29. 29.
    F. J. Rump. Geschäftsprozes management auf der Basis ereignisgesteuerter Prozeßketten. Teubner-Reihe Wirtschaftsinformatik, B. G. Teubner, 1999.Google Scholar
  30. 30.
    J. Rumbaugh, I. Jacobson, G. Booch. The unified Modeling Language Reference Manual. Addison-Wesley, 1999.Google Scholar
  31. 31.
    A.-W. Scheer and M. Nüttgens. ARIS Architecture and Reference Models for Business Process Management. In J. Desel and A. Oberweis (Eds.) Business Process Management. Springer, LNCS 1806, 2000 [1] pp. 376–390.CrossRefGoogle Scholar
  32. 32.
    E. Smith. Principles of high-level net theory. In G. Rozenberg (Eds.). Lectures on Petri Nets I: Basic Models. Advances in Petri Nets, Springer, LNCS 1491, 1998 [25], pp. 174–210.Google Scholar
  33. 33.
    R. S. Sreenivas and B. H. Krogh Petri Net Based Models for Condition/Event Systems. In Proceedings of 1991 American Control Conference, vol. 3, pp. 2899–2904, Boston, MA, 1991.Google Scholar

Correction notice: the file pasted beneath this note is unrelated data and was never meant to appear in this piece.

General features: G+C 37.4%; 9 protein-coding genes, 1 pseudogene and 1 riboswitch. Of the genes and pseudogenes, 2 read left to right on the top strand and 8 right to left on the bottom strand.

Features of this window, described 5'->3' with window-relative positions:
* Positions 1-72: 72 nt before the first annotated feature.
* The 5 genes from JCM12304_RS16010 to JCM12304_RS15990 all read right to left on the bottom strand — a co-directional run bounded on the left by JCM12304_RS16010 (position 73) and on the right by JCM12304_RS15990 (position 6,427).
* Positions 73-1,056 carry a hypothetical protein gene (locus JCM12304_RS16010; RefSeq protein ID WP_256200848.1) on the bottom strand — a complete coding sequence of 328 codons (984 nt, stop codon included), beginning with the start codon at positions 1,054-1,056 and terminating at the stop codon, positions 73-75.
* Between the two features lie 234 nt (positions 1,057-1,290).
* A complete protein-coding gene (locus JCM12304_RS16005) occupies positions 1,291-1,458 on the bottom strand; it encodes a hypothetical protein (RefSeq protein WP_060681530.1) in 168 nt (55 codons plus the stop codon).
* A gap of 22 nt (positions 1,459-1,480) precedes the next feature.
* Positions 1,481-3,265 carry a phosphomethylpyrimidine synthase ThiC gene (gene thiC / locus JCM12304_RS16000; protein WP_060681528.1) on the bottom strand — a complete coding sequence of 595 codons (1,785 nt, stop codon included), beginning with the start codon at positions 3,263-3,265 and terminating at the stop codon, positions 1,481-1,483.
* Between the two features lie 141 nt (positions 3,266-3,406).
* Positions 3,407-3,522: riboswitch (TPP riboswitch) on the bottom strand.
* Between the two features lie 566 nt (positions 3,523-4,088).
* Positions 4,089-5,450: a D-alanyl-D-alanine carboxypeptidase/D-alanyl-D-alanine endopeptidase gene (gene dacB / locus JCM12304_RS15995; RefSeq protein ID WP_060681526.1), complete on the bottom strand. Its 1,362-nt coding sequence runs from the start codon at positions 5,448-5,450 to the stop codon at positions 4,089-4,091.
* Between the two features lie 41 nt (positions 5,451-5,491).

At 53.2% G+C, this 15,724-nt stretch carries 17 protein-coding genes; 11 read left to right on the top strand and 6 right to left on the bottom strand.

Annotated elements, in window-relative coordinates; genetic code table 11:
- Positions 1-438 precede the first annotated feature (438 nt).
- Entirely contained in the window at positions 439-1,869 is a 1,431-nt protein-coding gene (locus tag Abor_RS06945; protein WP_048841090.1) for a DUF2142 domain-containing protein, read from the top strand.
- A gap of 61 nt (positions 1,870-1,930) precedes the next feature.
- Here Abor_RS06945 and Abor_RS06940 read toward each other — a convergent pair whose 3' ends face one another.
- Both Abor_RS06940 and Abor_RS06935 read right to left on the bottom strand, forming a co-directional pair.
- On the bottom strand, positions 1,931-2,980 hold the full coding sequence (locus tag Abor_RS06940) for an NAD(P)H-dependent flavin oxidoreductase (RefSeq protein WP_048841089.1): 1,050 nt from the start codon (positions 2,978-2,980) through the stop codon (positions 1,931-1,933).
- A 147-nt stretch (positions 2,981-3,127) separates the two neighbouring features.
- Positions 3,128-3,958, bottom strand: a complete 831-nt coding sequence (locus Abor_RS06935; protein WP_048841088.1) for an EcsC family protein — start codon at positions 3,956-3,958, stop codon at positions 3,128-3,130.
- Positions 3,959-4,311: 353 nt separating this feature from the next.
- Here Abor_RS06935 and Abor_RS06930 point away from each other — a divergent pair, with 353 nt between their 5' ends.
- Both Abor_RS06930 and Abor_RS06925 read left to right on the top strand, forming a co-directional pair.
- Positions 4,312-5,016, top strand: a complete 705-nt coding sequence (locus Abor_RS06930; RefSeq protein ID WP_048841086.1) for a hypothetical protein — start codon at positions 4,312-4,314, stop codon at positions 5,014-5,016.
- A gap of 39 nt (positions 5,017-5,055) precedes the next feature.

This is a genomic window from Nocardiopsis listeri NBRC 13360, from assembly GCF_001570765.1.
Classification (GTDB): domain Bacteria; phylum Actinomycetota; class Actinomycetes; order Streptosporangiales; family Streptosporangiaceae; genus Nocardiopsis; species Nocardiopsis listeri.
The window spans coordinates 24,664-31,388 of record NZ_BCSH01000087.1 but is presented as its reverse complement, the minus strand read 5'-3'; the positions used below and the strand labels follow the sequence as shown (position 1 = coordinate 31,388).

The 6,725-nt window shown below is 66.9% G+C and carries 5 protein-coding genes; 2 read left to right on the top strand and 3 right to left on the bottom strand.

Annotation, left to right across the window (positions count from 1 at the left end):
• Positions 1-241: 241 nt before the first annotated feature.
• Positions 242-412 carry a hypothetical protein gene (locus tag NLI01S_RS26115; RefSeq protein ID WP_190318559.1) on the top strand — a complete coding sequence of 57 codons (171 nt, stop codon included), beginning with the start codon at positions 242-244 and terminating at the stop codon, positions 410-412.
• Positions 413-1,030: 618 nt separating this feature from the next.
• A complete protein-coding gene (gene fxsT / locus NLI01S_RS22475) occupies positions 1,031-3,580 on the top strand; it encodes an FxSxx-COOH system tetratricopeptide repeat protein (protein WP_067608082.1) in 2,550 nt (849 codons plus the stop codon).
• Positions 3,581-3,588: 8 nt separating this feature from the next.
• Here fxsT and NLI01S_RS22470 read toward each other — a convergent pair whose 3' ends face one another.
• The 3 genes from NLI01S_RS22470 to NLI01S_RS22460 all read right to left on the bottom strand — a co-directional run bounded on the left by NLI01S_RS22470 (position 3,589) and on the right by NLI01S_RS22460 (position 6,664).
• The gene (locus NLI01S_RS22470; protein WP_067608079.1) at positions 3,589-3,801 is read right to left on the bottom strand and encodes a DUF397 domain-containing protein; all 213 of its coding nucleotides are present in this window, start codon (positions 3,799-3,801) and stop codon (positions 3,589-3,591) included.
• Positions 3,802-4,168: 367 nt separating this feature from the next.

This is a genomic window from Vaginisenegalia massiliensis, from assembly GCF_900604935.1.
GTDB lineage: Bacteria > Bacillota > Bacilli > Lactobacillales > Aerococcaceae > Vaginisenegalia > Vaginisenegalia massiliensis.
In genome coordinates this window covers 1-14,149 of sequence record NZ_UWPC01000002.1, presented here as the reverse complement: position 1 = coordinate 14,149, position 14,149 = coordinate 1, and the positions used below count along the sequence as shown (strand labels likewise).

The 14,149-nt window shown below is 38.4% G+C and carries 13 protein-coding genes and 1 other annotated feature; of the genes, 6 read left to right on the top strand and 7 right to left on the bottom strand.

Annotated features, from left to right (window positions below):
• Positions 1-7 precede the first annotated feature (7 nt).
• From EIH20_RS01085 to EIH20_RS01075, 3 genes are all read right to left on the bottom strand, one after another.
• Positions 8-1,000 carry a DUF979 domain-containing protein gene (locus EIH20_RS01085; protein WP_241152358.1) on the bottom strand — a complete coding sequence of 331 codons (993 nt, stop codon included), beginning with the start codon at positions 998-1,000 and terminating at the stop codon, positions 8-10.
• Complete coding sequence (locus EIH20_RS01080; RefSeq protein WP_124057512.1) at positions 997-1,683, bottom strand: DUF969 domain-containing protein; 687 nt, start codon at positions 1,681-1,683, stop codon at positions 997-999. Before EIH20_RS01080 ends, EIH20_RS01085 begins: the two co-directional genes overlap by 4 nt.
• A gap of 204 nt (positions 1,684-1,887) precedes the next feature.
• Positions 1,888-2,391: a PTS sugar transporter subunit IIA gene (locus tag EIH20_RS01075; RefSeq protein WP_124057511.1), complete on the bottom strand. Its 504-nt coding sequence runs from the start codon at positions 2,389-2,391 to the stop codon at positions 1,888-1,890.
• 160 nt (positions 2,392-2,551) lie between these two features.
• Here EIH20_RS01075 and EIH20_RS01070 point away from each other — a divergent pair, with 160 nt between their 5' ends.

34. 34.
    A. Valmari. The State Explosion Problem. In G. Rozenberg (Eds.). Lectures on Petri Nets I: Basic Models. Advances in Petri Nets, Springer, LNCS 1491, 1998 [25], pp. 429–528.Google Scholar
  35. 35.
    H. Weber, H. Ehrig and W. Reisig (Eds.). Proc. Colloquium on Petri Net Technologies for Modelling Communication Based Systems. Berlin, October 1999.Google Scholar
  36. 36.
    H. Weber, S. Lembke and A. Borusan. Petri Nets Made Usable: The Petri Net Baukasten for Application Development. In this volume.Google Scholar

Copyright information

© Springer-Verlag Berlin Heidelberg 2001

Authors and Affiliations

  • Jörg Desel
    • 1
  • Gabriel Juhás
    • 1
  1. 1.Lehrstuhl für Angewandte InformatikKatholische Universität EichstättEichstättGermany

Personalised recommendations